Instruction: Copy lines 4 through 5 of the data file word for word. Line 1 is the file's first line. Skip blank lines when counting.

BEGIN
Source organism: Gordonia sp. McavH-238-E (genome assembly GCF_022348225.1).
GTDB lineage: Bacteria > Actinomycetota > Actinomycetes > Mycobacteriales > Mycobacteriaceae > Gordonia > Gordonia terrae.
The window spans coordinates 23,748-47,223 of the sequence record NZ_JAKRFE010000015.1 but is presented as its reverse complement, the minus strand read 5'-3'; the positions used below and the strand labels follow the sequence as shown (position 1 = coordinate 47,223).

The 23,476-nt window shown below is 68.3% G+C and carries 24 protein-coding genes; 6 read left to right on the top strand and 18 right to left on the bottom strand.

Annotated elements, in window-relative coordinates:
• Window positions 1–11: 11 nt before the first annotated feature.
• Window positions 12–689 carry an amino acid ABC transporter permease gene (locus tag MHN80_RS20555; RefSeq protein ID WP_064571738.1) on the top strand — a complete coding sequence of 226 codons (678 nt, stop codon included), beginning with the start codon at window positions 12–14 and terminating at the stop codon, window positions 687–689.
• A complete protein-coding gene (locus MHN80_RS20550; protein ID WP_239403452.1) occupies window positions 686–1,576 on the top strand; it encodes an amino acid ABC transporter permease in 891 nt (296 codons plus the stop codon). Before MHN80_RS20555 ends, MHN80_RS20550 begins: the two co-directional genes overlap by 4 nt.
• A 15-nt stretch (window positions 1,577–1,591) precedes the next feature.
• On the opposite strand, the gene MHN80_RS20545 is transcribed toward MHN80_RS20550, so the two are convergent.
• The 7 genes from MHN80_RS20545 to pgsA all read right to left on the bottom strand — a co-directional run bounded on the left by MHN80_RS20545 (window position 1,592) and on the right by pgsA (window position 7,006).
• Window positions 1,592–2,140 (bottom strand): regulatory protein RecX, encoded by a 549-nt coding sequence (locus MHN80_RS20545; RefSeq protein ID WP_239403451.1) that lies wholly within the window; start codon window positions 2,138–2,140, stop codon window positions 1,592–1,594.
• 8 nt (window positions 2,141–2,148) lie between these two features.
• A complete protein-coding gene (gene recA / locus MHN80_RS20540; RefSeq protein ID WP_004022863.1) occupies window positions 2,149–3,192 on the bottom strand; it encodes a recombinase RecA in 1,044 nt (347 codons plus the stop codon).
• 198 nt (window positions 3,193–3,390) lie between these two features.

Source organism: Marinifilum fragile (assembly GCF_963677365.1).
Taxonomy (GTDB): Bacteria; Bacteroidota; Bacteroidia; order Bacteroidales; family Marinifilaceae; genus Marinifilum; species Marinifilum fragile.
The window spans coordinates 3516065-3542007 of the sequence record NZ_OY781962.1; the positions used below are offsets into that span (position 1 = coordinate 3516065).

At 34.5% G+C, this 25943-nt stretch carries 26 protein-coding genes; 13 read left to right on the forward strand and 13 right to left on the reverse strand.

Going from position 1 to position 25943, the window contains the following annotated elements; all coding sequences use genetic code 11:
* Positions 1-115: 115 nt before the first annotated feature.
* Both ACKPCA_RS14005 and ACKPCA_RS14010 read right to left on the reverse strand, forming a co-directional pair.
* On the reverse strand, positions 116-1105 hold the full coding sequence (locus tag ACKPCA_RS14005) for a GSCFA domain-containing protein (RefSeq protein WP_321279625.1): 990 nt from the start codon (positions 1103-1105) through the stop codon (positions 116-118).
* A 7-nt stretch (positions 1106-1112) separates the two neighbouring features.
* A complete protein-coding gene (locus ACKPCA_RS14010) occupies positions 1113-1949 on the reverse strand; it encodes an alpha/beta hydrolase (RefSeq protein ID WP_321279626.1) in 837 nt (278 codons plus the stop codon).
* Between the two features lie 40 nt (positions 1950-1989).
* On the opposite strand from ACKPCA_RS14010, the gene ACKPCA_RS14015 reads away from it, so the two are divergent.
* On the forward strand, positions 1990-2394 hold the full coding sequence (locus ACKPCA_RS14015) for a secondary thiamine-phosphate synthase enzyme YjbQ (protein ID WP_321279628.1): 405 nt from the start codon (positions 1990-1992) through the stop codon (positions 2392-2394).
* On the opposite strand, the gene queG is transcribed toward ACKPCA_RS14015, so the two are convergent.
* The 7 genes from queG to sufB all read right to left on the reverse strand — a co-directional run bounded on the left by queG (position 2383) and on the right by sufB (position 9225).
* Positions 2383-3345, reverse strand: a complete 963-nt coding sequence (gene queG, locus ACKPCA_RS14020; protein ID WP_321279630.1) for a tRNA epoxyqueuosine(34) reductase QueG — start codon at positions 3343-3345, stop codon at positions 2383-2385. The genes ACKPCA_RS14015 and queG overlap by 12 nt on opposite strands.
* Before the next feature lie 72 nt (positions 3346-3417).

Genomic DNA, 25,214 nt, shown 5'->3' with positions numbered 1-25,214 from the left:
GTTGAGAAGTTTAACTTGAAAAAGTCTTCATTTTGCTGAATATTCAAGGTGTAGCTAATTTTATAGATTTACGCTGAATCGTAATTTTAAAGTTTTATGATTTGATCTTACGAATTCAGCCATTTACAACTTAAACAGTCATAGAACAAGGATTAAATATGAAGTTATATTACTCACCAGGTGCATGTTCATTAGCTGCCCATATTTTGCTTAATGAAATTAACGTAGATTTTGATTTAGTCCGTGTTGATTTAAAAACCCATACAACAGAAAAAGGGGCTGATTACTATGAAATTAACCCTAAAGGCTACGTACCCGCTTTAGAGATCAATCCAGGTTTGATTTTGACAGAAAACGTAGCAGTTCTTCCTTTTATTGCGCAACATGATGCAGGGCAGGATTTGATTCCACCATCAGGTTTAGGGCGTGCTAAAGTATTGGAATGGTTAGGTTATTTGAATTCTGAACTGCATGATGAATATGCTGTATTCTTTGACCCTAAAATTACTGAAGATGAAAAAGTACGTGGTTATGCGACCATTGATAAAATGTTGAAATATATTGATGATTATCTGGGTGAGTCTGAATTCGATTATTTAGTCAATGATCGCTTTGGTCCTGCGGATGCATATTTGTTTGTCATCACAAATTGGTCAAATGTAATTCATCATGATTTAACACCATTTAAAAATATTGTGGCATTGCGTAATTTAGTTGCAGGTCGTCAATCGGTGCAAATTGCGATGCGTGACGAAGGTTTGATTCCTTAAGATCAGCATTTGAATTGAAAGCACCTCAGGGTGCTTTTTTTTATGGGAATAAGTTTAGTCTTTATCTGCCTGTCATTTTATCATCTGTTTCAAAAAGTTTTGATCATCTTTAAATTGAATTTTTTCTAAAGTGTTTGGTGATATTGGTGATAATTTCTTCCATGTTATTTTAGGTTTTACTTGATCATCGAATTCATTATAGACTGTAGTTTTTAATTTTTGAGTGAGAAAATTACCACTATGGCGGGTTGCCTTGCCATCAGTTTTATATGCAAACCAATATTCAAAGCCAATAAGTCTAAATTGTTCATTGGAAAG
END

The 23,476-nt window shown below is 68.3% G+C and carries 24 protein-coding genes; 6 read left to right on the top strand and 18 right to left on the bottom strand.

Annotated elements, in window-relative coordinates: